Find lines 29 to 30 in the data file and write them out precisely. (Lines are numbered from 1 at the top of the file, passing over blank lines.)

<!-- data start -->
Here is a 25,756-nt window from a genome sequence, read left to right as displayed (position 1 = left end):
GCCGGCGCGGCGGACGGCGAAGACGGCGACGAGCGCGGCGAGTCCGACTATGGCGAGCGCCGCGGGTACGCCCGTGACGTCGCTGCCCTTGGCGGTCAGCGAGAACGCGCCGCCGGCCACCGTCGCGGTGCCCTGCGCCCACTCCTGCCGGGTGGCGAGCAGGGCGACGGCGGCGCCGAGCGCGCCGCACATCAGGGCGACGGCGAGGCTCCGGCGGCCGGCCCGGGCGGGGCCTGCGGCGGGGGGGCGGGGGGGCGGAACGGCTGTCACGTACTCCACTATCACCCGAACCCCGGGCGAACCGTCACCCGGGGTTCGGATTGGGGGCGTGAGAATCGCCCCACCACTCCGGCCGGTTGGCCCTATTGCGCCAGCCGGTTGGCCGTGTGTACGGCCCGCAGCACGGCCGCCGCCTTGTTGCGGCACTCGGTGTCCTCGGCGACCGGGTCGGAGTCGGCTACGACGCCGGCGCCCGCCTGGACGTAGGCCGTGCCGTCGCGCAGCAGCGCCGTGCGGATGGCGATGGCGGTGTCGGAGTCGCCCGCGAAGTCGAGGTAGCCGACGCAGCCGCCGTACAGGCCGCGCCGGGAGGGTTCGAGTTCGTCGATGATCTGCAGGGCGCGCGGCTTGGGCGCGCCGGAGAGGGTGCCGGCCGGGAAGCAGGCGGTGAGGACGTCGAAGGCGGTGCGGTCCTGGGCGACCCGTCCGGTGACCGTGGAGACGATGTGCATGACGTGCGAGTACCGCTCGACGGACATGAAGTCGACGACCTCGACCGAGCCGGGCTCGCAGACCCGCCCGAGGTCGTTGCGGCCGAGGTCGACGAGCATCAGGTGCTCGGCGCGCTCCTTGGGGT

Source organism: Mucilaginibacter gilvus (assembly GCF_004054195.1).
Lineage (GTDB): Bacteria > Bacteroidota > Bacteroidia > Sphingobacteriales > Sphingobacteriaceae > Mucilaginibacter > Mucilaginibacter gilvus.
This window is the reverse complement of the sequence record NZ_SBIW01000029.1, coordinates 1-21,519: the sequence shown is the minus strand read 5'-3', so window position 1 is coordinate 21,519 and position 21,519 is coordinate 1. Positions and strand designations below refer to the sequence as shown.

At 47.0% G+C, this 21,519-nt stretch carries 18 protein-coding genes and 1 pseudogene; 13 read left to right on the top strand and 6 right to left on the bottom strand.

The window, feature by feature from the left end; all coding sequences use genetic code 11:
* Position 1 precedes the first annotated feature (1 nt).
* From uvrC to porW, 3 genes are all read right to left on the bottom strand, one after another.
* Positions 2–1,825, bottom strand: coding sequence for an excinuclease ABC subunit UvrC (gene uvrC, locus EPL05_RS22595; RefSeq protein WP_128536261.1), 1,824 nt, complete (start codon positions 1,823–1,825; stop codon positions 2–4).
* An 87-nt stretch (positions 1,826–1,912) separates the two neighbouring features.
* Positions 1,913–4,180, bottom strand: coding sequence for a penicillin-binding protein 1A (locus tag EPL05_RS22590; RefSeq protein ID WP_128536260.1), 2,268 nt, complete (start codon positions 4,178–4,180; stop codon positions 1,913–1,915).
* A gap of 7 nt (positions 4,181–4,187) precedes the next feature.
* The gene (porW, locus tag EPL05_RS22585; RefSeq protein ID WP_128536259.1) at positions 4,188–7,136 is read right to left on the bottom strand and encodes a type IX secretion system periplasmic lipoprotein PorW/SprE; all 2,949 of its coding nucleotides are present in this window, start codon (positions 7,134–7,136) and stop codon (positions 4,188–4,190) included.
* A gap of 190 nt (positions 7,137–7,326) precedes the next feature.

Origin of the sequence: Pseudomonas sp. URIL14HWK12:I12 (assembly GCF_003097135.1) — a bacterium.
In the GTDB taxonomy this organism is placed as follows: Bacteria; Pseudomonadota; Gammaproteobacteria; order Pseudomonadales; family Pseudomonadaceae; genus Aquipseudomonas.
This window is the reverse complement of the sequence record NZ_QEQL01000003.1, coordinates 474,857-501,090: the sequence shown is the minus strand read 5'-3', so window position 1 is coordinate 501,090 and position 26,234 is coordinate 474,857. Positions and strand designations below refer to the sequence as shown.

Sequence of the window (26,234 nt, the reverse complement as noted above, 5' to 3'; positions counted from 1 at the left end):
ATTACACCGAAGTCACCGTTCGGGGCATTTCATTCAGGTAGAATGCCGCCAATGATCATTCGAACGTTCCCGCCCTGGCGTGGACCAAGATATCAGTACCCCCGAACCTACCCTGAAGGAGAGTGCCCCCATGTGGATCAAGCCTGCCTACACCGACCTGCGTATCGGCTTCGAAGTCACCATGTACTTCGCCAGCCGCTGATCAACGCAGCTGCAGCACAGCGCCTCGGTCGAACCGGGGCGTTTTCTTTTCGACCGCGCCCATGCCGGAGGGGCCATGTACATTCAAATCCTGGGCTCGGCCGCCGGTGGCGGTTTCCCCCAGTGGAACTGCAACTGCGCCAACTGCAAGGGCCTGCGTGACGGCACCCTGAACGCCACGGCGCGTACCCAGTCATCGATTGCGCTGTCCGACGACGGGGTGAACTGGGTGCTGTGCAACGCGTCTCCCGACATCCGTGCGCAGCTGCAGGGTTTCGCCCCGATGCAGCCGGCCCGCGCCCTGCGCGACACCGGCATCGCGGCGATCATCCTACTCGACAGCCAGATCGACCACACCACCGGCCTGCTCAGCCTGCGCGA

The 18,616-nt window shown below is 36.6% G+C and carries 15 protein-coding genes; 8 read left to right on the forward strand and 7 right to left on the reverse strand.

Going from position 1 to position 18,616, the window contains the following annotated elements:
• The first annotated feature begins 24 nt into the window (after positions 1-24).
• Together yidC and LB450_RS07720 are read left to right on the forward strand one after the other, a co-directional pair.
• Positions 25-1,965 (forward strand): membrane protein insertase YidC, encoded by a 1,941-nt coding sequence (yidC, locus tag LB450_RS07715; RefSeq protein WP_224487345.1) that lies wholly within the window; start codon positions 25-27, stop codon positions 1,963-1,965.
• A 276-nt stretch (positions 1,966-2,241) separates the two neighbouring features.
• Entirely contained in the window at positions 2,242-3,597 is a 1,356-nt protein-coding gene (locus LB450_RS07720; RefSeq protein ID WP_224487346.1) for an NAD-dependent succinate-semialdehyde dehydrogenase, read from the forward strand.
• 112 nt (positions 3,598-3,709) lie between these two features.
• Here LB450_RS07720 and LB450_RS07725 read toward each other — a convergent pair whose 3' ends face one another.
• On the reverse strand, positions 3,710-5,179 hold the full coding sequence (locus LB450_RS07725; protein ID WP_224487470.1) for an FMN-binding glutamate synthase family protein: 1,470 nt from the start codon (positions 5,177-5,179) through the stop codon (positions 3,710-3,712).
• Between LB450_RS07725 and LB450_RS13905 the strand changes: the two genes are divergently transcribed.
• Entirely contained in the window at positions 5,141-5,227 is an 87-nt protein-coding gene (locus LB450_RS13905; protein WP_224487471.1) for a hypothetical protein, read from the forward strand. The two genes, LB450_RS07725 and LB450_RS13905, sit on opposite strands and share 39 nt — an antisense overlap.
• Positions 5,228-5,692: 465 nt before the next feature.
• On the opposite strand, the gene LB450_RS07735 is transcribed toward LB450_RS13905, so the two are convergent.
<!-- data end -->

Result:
• Here LB450_RS07720 and LB450_RS07725 read toward each other — a convergent pair whose 3' ends face one another.
• On the reverse strand, positions 3,710-5,179 hold the full coding sequence (locus LB450_RS07725; protein ID WP_224487470.1) for an FMN-binding glutamate synthase family protein: 1,470 nt from the start codon (positions 5,177-5,179) through the stop codon (positions 3,710-3,712).